*C. Hinsley*

*21 August 2021*

Whereas in elementary calculus we often attempt to find extrema of functions by obtaining their critical points — setting, say, $\frac{d}{dx}f(x) = 0$ and solving for the extreme point $x$ — we often find that we should like, instead, to find a *function* which minimizes some *functional*. Recall that a functional maps from a function to (in our case) a real number.

Suppose we want to find a function $x^*(t)$ defined on an interval $t \in [a, b]$ for $a, b \in \mathbb{R}$. Our criterion for this function is that it minimizes a functional $J(x)$ such that $J(x^*) \leq J(x)$ for all $x(t)$ defined on $t \in [a, b]$. We call $x^*$ an *extremal* of $J$ — this is analogous to the familiar idea of an extreme point of a function.

We clearly do not know how to differentiate $J(x)$, so we need some other way to determine an extremal. Suppose we have already found our extremal $x^*(t)$. For some sufficiently small deviation from this function (whatever that might mean in a particular circumstance), we should expect an arbitrarily small change in the value of the functional $J(x)$. Letting that "sufficiently small deviation from $x^*(t)$" be denoted $\delta x(t)$, we may equivalently say that for any small $\epsilon > 0$, there exists some $\delta x(t)$ so that

$$
J(x^*(t) + \delta x(t)) - J(x^*(t)) < \epsilon. \tag{1}
$$

We refer to $\delta x(t)$ as the *first variation,* or simply the variation, of $x^*(t)$.

A nice fact from [K-1] is that $\epsilon$ can be shown to only directly bound a chosen *norm* of $\delta x(t)$, so that $**\delta x(t)$ can take on any shape** due to being able to scale a function with its shape down by an arbitrarily small coefficient.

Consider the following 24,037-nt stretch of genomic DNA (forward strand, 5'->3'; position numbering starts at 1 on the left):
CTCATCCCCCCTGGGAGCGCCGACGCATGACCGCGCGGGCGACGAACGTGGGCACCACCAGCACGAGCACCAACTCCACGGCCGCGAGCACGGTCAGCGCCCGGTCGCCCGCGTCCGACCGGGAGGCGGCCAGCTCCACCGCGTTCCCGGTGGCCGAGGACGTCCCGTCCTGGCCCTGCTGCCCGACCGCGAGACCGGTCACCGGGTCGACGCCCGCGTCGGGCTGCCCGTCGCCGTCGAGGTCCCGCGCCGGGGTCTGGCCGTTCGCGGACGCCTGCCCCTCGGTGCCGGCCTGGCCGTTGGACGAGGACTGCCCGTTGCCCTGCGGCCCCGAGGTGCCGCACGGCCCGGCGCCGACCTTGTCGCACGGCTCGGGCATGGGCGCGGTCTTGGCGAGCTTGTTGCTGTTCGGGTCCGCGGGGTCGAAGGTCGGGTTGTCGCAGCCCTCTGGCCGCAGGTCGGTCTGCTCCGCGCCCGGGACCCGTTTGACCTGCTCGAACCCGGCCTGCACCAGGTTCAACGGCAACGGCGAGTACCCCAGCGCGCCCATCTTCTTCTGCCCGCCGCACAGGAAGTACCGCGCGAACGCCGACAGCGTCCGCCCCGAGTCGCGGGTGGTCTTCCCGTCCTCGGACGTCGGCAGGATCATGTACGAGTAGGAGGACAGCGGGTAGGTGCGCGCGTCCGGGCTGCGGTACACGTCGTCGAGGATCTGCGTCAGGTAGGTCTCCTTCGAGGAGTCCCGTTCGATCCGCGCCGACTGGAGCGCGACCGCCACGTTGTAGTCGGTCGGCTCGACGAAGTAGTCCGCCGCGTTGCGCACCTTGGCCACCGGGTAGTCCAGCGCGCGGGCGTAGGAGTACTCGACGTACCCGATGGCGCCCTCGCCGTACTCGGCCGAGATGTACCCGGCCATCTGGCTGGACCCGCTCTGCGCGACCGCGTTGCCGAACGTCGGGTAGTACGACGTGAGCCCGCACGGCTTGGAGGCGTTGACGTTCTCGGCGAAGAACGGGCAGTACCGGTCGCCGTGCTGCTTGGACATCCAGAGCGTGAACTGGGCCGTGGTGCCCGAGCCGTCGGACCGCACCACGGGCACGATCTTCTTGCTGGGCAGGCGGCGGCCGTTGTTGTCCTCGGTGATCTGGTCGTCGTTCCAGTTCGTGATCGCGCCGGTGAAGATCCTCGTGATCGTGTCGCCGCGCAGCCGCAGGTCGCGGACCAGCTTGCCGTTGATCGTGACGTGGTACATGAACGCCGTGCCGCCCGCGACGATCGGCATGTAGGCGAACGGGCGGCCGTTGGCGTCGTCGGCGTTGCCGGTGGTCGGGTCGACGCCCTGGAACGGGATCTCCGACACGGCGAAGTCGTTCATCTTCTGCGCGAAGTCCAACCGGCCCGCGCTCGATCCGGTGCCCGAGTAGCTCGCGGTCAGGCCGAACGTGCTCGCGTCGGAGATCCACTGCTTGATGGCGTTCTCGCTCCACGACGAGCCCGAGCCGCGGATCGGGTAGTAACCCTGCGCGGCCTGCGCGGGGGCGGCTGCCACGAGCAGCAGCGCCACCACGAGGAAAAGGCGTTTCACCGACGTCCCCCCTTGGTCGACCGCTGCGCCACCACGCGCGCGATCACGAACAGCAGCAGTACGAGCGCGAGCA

That's great — we now have a rudimentary analog of a critical point to a real function, but rather for a functional. We will generalize the left-hand side of the inequality above as the *increment* of $J$, written with a capital delta:

$$ \Delta J(x, \delta x) = J(x(t) + \delta x(t)) - J(x(t)). \tag{2} $$

The inequality $(1)$ then becomes $\Delta J(x^*, \delta x) < \epsilon$.

We now return to the idea of choosing norms on $\delta x(t)$; it turns out that doing so provides us with a notion of a local region of neighboring functions (for example, selecting $||\delta x|| < \alpha$ for some $\alpha > 0$ allows one to deal with all the functions $x + \delta x$ in some way "close to" the function $x$). The norm of a function $x$ is itself a functional, assigning to each function $x$ some number $||x|| \in \mathbb{R}$. Norm of functions obey three properties:

- Positive-definiteness: $||x|| \geq 0$, where $||x|| = 0$ if and only if $x$ is the constant function $x = 0$.
- Homogeneity: $||c \cdot x|| = |c| \cdot ||x||$ for $c \in \mathbb{R}$.
- Triangle inequality: $||x + y|| \leq ||x|| + ||y||$ for functions $x, y$.

Note that there are multiple functionals that qualify as norms. The norm you select will depend on the problem you are trying to solve; usually, the algebraic mess you find yourself in will signal what to look for in a norm.

In order to make use of norms, we first note that we can rewrite the increment $\Delta J$ as